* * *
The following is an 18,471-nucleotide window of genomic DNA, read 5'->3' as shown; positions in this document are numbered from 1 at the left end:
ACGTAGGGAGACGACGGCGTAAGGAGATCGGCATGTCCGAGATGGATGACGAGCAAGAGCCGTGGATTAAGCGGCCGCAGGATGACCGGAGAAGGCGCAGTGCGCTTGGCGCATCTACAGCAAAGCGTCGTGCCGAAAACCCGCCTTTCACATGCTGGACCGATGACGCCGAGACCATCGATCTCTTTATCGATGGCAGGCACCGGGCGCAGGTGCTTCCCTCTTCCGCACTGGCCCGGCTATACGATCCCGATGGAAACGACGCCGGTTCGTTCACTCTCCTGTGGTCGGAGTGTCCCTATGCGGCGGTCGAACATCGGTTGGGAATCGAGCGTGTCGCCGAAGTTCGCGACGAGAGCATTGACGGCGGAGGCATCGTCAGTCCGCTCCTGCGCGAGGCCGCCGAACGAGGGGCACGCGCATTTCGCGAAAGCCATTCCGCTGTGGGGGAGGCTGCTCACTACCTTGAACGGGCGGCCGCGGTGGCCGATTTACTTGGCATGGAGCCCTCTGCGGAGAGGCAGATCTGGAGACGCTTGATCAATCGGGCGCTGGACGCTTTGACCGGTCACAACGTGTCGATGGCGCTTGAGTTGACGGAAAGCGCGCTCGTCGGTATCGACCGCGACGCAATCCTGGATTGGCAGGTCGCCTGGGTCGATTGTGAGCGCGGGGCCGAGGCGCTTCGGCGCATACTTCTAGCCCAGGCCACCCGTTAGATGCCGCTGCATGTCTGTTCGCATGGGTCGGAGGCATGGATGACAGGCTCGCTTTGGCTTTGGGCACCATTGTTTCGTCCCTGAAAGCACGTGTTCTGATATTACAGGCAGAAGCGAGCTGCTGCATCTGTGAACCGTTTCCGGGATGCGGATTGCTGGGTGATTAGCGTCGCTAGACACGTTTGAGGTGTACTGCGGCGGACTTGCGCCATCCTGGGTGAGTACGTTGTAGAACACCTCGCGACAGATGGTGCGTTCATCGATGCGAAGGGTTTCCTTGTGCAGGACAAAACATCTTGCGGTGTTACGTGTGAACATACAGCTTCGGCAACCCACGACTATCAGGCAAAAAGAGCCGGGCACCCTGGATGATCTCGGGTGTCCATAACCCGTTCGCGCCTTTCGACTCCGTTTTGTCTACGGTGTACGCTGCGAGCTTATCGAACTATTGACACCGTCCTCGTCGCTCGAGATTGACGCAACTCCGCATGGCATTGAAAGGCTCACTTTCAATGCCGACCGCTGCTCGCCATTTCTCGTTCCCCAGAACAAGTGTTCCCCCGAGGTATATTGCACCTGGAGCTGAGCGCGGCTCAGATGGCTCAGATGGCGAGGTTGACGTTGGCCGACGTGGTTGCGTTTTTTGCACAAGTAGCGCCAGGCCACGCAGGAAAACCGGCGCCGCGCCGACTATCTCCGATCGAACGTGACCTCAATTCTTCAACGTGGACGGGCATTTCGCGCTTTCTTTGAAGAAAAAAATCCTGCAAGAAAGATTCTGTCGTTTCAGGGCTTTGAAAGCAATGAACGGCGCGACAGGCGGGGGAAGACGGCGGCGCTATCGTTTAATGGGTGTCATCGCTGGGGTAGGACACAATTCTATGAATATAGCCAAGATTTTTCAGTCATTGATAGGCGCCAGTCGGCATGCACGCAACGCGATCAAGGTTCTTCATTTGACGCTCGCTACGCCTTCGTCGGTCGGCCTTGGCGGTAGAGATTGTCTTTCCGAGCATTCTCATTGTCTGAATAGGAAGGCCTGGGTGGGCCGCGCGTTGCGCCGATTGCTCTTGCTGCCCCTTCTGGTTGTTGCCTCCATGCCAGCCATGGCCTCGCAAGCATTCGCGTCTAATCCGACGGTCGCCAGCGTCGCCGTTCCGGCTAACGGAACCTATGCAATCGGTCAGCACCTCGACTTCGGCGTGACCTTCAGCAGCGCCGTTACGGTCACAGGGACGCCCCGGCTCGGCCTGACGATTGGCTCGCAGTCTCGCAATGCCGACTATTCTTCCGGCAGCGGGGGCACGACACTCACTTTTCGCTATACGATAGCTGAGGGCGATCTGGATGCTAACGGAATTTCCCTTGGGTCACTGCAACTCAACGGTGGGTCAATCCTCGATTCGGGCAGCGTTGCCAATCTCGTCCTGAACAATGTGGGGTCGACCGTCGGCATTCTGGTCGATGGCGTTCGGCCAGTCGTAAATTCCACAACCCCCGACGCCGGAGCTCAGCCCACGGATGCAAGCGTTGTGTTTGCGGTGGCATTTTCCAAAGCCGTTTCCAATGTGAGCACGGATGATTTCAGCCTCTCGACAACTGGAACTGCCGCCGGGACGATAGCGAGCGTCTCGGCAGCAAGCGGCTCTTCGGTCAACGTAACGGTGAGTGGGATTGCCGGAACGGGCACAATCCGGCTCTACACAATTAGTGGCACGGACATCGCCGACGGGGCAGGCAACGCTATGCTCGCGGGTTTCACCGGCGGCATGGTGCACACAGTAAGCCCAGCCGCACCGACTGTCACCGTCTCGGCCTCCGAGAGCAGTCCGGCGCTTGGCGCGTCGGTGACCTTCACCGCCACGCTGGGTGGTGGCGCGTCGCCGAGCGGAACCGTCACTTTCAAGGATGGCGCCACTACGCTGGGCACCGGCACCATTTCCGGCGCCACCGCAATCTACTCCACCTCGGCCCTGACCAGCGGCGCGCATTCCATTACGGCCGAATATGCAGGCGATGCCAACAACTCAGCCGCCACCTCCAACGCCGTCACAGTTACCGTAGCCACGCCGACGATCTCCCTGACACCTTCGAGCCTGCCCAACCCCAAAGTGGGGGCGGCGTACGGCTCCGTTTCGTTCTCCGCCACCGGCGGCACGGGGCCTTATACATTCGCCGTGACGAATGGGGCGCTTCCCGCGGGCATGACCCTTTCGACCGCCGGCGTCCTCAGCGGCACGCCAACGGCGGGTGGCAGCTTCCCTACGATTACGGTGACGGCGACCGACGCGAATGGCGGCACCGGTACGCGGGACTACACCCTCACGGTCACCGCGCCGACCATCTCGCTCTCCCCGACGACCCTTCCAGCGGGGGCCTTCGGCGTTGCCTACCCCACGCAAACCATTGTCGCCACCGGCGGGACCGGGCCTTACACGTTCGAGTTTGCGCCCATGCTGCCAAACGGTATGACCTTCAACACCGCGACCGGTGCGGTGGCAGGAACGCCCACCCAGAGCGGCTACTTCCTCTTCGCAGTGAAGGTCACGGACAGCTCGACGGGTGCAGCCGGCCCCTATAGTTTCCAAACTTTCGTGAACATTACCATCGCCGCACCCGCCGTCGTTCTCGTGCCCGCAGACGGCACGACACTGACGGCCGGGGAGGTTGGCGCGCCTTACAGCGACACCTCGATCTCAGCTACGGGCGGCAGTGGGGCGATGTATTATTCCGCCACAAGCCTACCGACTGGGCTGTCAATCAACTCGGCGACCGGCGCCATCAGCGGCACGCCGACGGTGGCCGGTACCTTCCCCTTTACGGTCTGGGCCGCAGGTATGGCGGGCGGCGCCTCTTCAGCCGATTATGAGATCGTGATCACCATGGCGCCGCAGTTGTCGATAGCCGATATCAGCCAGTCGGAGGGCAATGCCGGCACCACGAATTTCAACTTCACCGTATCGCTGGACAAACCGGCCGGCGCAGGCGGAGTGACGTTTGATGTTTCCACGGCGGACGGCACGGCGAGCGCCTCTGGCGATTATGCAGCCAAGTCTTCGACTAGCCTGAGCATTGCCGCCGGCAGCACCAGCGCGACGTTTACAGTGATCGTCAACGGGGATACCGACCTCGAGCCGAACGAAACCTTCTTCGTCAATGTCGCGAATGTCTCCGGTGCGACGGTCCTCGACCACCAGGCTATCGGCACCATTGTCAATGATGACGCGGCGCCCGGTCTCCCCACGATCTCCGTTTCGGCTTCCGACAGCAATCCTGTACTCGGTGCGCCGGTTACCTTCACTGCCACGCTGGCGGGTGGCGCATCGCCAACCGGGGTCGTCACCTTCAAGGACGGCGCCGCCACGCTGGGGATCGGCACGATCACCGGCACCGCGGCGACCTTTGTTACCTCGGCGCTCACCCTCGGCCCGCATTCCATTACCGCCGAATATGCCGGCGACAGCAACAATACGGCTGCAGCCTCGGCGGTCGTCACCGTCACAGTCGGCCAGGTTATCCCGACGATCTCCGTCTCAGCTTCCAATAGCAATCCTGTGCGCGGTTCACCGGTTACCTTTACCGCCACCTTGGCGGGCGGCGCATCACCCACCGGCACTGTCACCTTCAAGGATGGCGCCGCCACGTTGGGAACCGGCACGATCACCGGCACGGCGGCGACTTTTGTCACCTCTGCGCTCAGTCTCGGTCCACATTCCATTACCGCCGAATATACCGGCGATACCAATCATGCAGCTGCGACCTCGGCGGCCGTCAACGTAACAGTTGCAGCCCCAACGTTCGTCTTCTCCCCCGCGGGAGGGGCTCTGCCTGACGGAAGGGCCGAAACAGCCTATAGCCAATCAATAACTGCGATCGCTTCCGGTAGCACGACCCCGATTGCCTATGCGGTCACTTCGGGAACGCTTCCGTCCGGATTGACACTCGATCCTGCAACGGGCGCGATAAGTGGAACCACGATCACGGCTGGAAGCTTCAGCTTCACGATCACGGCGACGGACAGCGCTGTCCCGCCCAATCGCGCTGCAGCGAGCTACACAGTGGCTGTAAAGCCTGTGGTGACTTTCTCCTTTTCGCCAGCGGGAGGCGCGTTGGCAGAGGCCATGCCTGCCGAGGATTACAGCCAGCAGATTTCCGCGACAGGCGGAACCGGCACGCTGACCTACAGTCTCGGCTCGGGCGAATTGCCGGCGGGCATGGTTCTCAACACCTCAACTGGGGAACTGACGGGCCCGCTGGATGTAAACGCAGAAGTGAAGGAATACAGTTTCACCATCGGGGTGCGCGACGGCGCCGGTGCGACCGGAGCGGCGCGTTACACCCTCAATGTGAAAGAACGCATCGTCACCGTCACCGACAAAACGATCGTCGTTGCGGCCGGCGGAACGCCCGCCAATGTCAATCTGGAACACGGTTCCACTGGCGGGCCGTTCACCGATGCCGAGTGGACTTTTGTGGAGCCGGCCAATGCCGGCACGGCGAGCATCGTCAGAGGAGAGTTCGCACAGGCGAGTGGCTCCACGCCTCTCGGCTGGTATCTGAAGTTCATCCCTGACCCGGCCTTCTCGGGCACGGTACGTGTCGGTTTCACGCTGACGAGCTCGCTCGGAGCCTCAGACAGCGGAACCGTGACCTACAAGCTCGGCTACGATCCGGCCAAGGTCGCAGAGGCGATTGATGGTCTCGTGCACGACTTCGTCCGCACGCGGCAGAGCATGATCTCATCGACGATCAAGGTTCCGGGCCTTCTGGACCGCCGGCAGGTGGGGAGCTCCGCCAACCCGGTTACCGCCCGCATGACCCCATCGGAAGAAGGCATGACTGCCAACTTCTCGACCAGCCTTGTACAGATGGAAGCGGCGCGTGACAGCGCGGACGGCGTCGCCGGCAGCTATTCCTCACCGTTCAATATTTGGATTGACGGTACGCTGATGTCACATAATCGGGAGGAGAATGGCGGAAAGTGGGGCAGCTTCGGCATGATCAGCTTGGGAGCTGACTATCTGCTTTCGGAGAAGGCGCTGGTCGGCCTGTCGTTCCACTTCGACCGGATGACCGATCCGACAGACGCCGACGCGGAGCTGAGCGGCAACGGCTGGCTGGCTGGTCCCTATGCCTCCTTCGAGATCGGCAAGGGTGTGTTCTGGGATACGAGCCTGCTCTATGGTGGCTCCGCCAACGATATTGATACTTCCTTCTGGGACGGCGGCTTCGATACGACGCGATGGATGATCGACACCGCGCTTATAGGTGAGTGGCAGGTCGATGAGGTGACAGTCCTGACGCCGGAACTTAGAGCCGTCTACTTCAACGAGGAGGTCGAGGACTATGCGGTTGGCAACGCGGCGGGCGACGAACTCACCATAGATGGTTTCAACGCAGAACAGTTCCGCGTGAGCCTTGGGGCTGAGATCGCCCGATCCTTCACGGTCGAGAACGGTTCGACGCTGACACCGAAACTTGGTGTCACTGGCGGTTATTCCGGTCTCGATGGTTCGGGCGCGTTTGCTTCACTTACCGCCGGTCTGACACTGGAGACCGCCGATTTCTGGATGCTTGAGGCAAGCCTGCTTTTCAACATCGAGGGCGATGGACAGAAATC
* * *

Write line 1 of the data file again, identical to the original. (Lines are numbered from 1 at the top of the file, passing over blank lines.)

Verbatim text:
The following is an 18,471-nucleotide window of genomic DNA, read 5'->3' as shown; positions in this document are numbered from 1 at the left end: